Gordon Edwards truly understands nuclear power, and I tend to trust his judgement on breeder reactors.  His writing tends to lay out arguments whereas in person I've found him more nuanced.  I asked him about breeder reactors years ago and he admitted to an intellectual curiosity about them, but was also quick to point out many of the falsehoods that proponents say about them, as well as some of the things they fail to mention.  The overall impression I came away with is that the current designs are not really workable, that there are serious risks with them as well, and that government investments could probably be put to better use elsewhere.  Nuclear power is inherently risky.  Early engineers understood that, which is why every reactor was built with several layers of safety mechanisms.  Over time, complacency tends to settle into any normally running plant, so that workers don't even bat an eye when some of the safety mechanisms stop working, and they get lax about testing all this, which is intentionally redundant and seems stupid.  It doesn't matter, the plant works perfectly.  The whole problem is that when it fails, it can often take out some safety mechanisms with it.  And if it fails when there is a general power outage, that can make other safety measures malfunction.  And an uncontrolled nuclear reaction, or even a controlled reaction without adequate cooling, or frankly even a shut down reaction still producing heat from the breakdown of nuclear products without adequate cooling, is a major and deadly disaster.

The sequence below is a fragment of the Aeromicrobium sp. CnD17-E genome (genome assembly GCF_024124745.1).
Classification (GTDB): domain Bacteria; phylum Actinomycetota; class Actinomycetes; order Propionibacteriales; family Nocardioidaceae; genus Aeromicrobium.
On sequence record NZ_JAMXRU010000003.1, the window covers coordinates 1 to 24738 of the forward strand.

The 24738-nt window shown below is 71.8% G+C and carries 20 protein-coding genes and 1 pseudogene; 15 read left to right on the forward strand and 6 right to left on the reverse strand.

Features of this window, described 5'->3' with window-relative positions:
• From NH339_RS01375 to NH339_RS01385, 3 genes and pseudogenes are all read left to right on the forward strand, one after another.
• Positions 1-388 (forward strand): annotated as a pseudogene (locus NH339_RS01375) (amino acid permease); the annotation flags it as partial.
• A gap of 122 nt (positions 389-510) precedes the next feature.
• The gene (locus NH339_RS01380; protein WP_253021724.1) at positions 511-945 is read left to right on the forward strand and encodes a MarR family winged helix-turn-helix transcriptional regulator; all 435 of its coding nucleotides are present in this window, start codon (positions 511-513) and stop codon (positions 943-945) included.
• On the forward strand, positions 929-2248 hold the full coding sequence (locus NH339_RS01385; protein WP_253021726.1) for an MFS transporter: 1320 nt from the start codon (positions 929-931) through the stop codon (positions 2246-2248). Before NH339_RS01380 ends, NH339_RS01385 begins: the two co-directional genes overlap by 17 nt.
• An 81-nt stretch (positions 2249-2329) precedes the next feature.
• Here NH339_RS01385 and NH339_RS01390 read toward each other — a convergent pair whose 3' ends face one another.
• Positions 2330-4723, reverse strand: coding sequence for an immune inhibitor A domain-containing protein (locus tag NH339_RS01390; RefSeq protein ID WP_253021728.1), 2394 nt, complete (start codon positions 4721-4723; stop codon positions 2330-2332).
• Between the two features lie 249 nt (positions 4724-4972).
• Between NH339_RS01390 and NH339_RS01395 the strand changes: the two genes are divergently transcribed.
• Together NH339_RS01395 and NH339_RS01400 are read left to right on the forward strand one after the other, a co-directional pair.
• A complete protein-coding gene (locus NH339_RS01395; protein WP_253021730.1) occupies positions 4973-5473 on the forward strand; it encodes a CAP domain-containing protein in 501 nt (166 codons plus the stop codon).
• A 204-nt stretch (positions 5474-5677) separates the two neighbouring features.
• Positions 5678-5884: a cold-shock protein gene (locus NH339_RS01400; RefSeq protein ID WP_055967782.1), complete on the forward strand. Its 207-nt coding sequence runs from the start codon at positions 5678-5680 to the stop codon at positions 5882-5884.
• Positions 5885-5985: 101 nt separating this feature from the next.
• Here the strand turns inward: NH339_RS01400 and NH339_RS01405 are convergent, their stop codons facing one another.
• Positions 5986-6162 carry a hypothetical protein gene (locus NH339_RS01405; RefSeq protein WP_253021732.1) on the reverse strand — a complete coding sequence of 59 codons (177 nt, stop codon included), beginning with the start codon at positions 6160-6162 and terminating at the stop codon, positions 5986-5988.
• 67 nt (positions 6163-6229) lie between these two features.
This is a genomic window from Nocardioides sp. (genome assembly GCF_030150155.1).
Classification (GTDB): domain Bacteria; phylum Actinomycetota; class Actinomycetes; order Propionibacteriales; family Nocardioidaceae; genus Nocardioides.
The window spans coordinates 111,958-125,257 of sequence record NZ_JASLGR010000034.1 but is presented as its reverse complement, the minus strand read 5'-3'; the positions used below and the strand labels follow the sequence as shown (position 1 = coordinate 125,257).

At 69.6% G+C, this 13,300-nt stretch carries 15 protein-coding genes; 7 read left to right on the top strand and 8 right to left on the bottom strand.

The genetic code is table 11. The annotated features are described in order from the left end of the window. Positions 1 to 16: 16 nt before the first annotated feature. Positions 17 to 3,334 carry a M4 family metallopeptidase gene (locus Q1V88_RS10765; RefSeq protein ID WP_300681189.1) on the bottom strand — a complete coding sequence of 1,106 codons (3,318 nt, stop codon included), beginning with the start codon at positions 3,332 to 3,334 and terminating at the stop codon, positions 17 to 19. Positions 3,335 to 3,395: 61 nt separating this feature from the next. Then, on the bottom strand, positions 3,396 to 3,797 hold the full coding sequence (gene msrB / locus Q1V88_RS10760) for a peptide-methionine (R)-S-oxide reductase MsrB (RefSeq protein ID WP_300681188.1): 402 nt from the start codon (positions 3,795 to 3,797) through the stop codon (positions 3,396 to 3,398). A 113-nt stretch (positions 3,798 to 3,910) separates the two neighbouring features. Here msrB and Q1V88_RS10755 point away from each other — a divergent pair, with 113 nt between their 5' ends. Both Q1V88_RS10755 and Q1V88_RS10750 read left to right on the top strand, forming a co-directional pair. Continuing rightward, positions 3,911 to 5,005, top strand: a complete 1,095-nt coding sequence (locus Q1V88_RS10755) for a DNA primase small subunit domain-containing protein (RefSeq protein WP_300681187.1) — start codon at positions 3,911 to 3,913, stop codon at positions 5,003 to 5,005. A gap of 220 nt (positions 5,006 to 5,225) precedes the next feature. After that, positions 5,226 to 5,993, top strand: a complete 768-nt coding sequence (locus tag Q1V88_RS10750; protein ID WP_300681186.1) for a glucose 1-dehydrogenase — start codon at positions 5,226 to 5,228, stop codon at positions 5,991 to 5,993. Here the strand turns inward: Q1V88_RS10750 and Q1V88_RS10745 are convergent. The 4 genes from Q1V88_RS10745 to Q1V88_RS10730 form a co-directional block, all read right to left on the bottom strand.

Apparently, during the blackout a few years ago, only one reactor in Ontario turned itself off the way it was supposed to, and I believe three reactors had to be shut down manually.  I would be very concerned about living in a world with a lot more reactors than we have now.

There are other kinds of complacencies that arise.  Low level nuclear waste is disposed of carelessly.  This is especially true of jurisdictions with chaotic government control, corruption or floundering economies. There were a bunch of Russian lighthouses on their northern coast that were powered by mini-reactors, and apparently all of them have now been stolen. http://englishrussia.com/2009/01/06/abandoned-russian-polar-nuclear-ligh...

There's a lot of low-level waste that has disappeared, presumably sold to radical groups for use in dirty bombs.  But there is even a problem that nobody keeps track of stuff.  A kindergarten in Russia was built on top of a low-level nuclear waste dump.  And in the United States, some builder used uranium tailings inadvertently as backfill in a housing development.